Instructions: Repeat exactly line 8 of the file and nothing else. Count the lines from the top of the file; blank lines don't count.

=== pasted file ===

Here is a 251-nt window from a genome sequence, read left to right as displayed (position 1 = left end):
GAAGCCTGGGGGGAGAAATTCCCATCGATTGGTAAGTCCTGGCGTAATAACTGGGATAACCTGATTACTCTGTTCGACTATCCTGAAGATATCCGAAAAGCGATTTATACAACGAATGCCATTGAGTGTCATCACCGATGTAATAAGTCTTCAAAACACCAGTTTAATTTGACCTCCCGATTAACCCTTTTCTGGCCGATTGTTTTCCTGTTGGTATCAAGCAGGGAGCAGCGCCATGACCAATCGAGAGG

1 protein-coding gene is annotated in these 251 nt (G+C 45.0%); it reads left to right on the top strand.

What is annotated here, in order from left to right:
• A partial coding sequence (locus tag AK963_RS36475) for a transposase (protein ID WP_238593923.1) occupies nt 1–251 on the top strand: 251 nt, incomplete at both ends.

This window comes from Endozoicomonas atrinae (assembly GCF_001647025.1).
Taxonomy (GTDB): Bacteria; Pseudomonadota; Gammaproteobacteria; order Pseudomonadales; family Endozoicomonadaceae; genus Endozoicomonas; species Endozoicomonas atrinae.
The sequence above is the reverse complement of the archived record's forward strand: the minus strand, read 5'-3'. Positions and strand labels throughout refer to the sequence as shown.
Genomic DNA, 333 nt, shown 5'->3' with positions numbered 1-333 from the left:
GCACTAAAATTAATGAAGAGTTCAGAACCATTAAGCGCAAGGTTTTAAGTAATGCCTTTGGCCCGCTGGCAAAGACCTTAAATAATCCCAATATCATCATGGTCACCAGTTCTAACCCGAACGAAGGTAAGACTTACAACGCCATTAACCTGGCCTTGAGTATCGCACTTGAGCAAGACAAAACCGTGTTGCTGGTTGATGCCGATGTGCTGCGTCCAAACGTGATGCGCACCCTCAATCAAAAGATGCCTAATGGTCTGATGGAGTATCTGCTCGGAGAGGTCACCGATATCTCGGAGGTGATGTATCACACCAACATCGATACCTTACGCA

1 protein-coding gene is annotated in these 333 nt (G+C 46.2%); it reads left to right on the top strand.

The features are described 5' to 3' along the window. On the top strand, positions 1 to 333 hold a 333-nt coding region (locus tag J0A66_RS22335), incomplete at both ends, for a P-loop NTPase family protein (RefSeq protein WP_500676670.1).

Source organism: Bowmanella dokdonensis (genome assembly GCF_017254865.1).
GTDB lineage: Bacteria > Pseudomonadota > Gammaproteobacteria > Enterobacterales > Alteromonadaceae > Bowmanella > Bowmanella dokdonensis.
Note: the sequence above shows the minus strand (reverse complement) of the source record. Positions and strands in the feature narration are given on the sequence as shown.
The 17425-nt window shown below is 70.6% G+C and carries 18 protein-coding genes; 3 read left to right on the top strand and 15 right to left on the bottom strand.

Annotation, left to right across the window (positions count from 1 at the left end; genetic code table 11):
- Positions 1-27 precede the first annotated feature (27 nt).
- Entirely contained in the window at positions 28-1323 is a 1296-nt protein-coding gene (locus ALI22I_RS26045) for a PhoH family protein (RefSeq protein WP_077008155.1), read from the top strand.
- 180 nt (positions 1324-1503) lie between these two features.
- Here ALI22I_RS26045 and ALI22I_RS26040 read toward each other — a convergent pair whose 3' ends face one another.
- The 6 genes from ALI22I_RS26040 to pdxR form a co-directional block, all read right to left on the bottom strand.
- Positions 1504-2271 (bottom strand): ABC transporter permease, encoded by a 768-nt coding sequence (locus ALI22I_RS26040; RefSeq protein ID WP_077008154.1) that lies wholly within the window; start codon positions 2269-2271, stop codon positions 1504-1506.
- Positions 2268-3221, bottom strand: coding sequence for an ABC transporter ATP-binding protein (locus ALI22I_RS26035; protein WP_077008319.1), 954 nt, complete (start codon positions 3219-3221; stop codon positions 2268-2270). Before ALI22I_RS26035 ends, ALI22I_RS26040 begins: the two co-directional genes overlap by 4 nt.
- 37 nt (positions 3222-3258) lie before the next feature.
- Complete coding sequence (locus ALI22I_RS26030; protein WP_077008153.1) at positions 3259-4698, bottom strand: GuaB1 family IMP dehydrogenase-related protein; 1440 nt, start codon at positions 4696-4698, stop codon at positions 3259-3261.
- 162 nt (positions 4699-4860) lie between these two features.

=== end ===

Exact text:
The sequence above is the reverse complement of the archived record's forward strand: the minus strand, read 5'-3'. Positions and strand labels throughout refer to the sequence as shown.